Should Your Teen Driver Take the Wheel on Your Family Road Trip?
Updated: May 24
Whether you love the mountains, the beach, or big cities, there are countless destinations available for family road trips from Montgomery County. Now that your teen is driving, should he or she share the driving responsibilities on your family road trip?
Yes! Your teen should absolutely get behind the wheel for your vacation, but not without good preparation and planning. Learning valuable safe driving skills will help your teen have a great experience driving on his or her first longer road trips, and that could lead to a lifelong love of traveling. The key to creating a good experience is managing everyone’s expectations for maximum confidence and safety.
Plan and Prepare for a Successful Road Trip
There are several steps to make sure your teen driver is prepared to be a driver on your vacation or holiday trip:
Review the route together and discuss the costs and benefits of various options.
Help your teen log plenty of highway driving hours before the trip, and reinforce highway best practices.
Check the forecast along the route to make last-minute adjustments to the driving schedule.
Check neighboring state laws to make sure your child’s permit or junior license is valid.
Maryland, New Jersey, and Delaware all recognize PA Learner’s Permits. New York State also recognizes them, but New York City does not. Conversely, PA does not recognize learner’s permits from other states.
By the day of your trip, your teen should feel confident and ready to share in the driving duties. This is an important rite of passage, so make sure your teen knows you are proud of their contribution to the family vacation.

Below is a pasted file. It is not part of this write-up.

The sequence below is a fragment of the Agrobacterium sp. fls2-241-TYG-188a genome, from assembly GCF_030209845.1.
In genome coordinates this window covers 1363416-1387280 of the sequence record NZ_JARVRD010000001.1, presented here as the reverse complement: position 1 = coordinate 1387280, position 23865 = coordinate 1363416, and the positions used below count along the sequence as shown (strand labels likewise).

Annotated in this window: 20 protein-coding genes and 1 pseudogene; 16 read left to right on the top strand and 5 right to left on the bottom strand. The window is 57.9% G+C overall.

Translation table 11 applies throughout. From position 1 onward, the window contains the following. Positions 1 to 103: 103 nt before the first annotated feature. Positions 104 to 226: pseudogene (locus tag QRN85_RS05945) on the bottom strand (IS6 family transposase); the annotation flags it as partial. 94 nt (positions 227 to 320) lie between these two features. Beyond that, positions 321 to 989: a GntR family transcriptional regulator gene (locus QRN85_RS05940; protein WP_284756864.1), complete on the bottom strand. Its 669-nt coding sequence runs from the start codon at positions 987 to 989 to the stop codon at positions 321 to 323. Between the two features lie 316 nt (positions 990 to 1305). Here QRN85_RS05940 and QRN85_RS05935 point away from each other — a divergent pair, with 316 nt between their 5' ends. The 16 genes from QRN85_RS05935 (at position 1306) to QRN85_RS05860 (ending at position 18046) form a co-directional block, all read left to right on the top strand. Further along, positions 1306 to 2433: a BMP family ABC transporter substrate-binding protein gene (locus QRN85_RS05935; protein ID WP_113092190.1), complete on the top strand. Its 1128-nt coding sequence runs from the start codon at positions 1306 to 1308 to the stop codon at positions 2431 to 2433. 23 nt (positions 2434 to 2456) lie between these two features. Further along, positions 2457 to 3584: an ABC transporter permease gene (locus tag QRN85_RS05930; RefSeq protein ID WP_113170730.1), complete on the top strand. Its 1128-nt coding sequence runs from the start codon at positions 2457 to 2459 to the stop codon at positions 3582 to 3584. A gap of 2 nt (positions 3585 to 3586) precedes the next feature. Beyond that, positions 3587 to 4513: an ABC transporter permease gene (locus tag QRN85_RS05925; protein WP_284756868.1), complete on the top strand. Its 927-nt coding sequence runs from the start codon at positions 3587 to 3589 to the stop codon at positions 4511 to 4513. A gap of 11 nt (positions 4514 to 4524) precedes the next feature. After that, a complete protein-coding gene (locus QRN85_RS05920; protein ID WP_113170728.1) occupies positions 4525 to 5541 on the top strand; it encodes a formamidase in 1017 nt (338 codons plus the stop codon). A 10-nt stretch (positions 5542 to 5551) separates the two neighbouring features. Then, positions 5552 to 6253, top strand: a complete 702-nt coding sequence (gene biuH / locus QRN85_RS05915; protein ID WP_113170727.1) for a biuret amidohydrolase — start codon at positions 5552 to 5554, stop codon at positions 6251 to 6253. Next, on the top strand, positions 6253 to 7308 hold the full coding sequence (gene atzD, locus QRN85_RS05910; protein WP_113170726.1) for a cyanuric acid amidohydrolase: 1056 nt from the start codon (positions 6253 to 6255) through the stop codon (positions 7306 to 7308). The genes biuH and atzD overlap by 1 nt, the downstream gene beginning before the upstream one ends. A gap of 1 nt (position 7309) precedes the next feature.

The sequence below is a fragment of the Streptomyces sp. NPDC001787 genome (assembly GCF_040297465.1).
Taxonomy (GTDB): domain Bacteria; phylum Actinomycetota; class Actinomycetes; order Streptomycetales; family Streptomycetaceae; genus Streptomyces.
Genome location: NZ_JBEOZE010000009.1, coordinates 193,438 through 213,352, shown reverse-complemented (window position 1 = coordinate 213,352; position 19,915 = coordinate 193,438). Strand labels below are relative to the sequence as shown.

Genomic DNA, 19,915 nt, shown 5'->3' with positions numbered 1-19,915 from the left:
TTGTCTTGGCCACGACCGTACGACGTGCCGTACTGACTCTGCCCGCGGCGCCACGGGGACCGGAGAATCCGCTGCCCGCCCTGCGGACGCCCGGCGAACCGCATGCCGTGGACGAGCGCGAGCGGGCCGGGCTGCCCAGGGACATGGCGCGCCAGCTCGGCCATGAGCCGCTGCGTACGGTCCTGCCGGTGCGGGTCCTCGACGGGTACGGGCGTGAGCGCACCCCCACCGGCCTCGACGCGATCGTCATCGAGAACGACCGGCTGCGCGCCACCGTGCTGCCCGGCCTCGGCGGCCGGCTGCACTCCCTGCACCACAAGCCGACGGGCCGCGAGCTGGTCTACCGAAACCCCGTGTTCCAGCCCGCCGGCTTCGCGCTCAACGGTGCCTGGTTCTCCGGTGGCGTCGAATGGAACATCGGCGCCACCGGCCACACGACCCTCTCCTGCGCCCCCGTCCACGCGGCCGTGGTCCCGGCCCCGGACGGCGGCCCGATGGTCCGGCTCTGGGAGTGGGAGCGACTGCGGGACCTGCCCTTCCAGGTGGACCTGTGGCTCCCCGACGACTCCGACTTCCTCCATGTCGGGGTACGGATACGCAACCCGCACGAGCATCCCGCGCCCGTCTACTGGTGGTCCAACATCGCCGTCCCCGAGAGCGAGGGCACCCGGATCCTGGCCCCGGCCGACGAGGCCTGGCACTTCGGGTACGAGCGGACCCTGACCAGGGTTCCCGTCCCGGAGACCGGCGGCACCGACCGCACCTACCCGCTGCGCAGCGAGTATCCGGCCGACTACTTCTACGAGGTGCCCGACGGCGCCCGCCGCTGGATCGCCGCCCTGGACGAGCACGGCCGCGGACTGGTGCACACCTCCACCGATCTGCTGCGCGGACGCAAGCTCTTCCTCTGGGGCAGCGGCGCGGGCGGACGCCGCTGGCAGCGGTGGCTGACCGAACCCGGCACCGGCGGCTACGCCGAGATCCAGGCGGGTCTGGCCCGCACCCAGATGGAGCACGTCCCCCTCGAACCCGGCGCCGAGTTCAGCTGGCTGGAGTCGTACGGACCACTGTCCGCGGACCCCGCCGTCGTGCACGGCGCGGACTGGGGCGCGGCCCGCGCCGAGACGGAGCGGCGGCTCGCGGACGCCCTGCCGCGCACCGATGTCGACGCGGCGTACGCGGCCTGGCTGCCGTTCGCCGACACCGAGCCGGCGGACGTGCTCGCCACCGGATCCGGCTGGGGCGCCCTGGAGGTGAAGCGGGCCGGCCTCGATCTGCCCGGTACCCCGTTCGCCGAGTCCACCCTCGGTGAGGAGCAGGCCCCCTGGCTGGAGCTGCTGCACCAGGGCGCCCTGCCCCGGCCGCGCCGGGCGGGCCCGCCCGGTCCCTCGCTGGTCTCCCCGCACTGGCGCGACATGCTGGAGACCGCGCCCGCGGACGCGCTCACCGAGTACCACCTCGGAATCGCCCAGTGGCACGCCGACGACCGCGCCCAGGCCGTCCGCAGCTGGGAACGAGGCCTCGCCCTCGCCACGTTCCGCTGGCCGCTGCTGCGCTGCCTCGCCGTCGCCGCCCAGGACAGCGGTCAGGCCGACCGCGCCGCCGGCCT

Set the Tone for Safety
Remember to lead by example during your own legs of the trip with safe driving practices. If possible, have your young driver act as navigator in the front seat, and narrate your decisions and observations during the drive.
When your teen takes the wheel, practice smart and safe coaching:
Ask questions to help avoid tunnel vision.
Watch for signs of fatigue and continually check in to avoid drowsy driving.
Stick to chit chat helps your teen stay focused on the road to avoid distracted driving.
Offer navigation instruction well ahead of time so that your teen doesn’t experience panic, anxiety or the urge to argue.
If traffic is heavy, or you see your teen getting nervous about all the activity on the highway, help them remain calm with anxiety-reducing techniques, and make a plan to take a break as soon as it is safe. Don’t allow your own anxiety to make it worse for your child; stay calm and keep your voice steady as you offer guidance.
If you’re driving during the holiday season, be aware of the heightened risks on the road and manage your teen’s drive time accordingly. In general, it’s safer for your teen to drive during the day and on clear road conditions. Since that’s not always possible, remind your teen to stay alert and aware of other drivers who may be rushing, distracted or impaired.
Inviting your child to share in driving duties during family vacations and road trips is a milestone in your family journey, so take a minute to really embrace the adult your teen is becoming.
If you need more guidance before you hand the keys to your teen before your upcoming road trip, try these additional Safe Driving Coach resources:
Download A FREE copy of the Safe Driving Coach: Parents Guide, 5 Solutions to Common Teen Driving Mistakes.
Sign up for The Parent’s Survival Guide for New Teen Drivers online course for parents who want to know how to better coach their teens how to drive!
Visit our Blog Page for more teen driving safety blog posts!